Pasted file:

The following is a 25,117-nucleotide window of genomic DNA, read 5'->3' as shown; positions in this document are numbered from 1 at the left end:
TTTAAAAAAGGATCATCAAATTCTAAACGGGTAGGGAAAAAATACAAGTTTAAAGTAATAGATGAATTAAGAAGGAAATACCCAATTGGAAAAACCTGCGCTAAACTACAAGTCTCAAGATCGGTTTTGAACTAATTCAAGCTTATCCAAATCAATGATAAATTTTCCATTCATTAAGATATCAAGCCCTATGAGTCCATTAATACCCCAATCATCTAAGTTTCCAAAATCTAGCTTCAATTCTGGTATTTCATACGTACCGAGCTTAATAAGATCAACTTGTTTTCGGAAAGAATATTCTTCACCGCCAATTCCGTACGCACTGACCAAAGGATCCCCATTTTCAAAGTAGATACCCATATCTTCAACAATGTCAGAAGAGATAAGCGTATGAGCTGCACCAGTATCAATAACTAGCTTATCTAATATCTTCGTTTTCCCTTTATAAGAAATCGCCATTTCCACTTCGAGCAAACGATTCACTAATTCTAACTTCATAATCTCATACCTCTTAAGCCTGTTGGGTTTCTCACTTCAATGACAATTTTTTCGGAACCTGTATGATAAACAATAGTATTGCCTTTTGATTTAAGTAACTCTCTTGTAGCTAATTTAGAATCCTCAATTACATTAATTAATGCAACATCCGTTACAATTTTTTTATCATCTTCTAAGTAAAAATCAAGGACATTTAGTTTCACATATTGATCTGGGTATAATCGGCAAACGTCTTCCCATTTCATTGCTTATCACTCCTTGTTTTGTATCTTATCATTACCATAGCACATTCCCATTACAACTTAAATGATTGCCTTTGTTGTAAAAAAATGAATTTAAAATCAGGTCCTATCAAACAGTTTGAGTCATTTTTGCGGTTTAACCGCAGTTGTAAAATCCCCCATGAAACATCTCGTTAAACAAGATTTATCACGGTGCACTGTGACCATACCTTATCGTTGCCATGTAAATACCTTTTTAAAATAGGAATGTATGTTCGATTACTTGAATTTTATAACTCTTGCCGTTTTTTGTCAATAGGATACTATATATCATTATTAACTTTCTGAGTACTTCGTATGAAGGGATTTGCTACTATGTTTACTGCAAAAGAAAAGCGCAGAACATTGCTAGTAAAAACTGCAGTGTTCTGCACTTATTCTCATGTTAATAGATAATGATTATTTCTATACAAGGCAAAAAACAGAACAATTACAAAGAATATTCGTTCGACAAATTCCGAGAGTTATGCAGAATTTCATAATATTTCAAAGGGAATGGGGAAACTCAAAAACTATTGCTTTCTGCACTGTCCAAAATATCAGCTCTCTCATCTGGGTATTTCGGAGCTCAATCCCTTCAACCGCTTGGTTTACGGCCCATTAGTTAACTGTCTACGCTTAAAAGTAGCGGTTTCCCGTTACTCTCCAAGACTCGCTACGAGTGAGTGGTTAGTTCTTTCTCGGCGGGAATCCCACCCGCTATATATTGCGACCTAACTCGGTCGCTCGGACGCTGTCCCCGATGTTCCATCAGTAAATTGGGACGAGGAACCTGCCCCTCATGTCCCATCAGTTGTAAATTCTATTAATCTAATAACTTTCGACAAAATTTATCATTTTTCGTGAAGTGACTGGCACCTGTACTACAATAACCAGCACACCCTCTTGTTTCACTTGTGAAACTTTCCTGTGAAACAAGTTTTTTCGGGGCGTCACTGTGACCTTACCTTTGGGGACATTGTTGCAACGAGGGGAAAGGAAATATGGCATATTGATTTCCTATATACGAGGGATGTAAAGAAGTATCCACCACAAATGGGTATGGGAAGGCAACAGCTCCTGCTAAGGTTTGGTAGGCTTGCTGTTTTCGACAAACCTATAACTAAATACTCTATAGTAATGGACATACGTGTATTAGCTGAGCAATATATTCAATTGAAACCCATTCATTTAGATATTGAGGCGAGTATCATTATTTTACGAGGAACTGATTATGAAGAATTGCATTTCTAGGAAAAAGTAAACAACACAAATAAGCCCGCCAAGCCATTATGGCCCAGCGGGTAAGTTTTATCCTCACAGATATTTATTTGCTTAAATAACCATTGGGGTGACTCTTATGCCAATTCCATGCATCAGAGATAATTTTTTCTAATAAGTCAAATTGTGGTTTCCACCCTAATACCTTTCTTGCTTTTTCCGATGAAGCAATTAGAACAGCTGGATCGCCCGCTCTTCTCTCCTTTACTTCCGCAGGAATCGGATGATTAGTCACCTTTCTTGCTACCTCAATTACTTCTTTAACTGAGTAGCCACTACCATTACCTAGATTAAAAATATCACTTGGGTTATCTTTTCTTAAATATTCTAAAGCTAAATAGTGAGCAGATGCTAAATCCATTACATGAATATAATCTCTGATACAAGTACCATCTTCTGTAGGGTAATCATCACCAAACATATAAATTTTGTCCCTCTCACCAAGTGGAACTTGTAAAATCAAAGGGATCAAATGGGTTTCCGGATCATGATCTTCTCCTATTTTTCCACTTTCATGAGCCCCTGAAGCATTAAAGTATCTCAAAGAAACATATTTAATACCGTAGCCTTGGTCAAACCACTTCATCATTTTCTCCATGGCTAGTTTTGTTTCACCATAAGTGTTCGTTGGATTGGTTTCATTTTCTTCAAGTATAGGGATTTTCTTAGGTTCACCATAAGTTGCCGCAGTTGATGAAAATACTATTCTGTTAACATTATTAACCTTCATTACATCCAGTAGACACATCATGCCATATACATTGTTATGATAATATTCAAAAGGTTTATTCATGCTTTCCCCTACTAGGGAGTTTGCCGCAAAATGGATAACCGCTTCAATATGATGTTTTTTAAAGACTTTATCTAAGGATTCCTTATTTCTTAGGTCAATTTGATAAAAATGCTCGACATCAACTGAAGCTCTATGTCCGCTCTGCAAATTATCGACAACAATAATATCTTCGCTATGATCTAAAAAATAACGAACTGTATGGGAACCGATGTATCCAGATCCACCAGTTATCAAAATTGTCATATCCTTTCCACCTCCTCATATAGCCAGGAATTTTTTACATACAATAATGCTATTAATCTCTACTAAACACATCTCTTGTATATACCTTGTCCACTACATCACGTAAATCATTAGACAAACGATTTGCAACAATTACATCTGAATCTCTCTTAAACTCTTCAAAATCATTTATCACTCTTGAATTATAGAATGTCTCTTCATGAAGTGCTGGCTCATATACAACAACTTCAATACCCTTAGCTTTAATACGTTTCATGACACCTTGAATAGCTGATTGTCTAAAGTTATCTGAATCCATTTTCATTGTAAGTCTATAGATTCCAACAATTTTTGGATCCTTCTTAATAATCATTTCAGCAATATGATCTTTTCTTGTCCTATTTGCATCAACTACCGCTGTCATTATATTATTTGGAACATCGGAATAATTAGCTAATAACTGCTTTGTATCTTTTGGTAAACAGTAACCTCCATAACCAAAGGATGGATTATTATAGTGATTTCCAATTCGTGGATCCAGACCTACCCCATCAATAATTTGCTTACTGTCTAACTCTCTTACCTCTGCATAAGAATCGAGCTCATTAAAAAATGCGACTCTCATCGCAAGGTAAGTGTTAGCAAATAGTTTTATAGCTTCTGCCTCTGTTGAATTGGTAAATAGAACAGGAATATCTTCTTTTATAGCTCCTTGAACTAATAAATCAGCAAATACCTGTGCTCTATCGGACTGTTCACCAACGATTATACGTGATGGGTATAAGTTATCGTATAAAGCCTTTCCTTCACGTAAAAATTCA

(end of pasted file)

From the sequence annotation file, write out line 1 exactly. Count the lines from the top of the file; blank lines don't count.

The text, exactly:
The following is a 25,117-nucleotide window of genomic DNA, read 5'->3' as shown; positions in this document are numbered from 1 at the left end: